ALBANY, New York — The New York State Catholic Conference in an Aug. 10 tweet urged Catholics to join Cardinal Timothy M. Dolan, conference president, and the state’s other Catholic bishops in praying for Lt. Gov. Kathy Hochul as she prepares to succeed Gov. Andrew Cuomo, who announced his resignation the same day.
“Pray too for the women who have come forward to tell their stories, and for all who have been impacted by the scandal that has engulfed the state Capitol,” the state Catholic conference said in its tweet.
In a news conference, the three-term governor, who was planning to run for a fourth term, said his resignation would be effective in 14 days. His decision follows an Aug. 3 report released by New York Attorney General Letitia James that found he sexually harassed and retaliated against at least 11 women during his time in office.
Cuomo was facing an impeachment probe over the allegations, which cover a wide range of behavior, including him making “degrading” sexual remarks and his unwelcome and inappropriate touching of his aides and other women.
The governor said he would “step aside and let government get back to government,” but he also continued to insist he had done nothing wrong.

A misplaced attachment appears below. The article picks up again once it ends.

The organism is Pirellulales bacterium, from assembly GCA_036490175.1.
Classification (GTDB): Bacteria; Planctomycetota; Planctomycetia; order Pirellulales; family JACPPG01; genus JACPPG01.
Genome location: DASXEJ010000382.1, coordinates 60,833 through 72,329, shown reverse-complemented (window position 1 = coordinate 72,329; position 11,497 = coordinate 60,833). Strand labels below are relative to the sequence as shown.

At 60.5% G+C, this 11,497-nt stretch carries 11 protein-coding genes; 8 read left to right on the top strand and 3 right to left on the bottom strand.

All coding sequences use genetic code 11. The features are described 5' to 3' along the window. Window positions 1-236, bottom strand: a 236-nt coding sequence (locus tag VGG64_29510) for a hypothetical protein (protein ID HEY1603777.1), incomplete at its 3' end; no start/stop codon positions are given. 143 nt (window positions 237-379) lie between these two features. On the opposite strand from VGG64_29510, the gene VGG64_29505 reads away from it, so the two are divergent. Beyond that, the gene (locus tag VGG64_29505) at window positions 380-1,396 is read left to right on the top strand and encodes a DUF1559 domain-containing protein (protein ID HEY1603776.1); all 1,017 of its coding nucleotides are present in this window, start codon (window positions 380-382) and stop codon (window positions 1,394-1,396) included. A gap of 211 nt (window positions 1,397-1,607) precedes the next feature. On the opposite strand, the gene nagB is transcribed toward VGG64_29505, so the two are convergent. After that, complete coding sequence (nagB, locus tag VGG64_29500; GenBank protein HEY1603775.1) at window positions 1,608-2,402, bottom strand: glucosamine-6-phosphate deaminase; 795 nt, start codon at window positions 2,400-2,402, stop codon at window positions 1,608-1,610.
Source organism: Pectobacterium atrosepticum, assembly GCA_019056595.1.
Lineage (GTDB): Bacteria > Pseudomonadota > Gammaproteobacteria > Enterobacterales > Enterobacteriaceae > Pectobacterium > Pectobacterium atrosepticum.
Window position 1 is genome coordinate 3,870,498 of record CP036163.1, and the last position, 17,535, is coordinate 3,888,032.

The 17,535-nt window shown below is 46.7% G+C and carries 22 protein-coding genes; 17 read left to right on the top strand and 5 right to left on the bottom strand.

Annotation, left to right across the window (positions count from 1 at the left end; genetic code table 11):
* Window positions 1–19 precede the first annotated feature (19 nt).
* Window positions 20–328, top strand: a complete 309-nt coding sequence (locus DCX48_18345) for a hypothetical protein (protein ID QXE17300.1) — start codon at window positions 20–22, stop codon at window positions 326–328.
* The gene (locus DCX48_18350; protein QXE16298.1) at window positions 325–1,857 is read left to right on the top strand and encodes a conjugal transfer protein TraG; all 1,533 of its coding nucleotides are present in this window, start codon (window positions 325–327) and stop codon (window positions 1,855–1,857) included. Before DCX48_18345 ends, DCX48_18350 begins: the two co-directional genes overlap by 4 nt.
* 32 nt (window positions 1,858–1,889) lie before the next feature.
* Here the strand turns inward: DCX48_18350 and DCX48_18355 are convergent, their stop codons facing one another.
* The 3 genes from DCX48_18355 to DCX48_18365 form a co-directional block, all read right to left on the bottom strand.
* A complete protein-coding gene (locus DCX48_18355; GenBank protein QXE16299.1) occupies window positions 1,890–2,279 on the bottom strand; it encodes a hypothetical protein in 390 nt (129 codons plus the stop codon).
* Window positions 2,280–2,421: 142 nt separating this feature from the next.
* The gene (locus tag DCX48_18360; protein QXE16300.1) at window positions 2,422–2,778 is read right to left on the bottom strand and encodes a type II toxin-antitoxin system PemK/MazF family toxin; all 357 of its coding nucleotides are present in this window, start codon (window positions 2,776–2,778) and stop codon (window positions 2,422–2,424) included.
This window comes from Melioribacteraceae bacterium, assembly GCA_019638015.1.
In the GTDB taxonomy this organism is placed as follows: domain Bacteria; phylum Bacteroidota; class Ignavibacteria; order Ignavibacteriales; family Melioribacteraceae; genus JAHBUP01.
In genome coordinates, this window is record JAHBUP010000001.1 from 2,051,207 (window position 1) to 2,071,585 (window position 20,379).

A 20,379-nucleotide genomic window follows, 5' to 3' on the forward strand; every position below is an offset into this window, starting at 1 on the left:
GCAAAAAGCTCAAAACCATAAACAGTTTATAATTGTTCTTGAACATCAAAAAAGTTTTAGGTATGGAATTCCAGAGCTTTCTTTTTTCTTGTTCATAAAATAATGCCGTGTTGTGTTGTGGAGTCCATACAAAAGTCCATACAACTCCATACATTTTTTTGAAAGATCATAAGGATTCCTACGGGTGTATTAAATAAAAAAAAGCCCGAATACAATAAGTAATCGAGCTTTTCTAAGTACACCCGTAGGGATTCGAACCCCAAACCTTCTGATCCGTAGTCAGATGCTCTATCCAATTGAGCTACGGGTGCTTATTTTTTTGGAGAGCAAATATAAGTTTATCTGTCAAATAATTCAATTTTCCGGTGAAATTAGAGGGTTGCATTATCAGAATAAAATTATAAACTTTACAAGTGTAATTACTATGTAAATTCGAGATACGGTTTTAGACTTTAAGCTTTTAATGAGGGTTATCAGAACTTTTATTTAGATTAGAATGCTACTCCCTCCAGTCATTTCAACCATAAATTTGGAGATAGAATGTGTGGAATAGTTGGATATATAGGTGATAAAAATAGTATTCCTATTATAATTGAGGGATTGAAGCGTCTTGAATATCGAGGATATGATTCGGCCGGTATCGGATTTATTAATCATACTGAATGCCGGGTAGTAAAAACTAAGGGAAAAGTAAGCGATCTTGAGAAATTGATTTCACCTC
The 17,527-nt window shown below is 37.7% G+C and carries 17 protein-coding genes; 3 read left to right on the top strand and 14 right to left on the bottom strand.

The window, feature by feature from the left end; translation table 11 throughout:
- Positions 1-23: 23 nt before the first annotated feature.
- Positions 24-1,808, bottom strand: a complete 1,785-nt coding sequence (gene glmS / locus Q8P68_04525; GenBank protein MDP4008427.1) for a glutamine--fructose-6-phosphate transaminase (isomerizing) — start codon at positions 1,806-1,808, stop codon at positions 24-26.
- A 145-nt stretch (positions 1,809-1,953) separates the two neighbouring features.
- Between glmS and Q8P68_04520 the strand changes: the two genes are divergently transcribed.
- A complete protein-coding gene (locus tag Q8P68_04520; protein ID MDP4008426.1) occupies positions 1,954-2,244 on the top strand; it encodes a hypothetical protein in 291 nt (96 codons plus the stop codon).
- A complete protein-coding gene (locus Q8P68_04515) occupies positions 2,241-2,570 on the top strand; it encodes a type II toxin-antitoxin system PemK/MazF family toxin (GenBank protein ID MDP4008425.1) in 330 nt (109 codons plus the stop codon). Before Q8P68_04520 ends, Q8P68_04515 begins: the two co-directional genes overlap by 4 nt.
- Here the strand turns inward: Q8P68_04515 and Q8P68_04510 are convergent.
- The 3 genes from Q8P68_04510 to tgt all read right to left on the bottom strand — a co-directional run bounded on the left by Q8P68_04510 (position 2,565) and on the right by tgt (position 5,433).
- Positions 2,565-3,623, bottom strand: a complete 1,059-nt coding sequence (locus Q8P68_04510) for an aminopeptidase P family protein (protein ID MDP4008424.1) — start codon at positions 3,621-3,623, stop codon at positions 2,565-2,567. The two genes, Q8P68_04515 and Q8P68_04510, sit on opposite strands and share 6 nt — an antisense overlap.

Hochul, 62, will become New York’s first female governor. She grew up in a working-class Irish Catholic family in western New York. Her father was a steelworker and a union organizer. She has a law degree from The Catholic University of America in Washington.
She has been lieutenant governor since 2015. She served as the U.S. representative for New York’s 26th Congressional District from 2011 to 2013.
In a statement issued after James released her report, Hochul called the governor’s alleged actions “repulsive and unlawful.”
“No one is above the law,” she stated.
She said she believed “these women” and admired them for “their courage in coming forward.”
Hochul said sexual harassment “is unacceptable in any workplace and certainly not in public service.”
In a brief statement after Cuomo’s announcement, she said his decision to resign is “the right thing to do and in the best interests of New Yorkers.”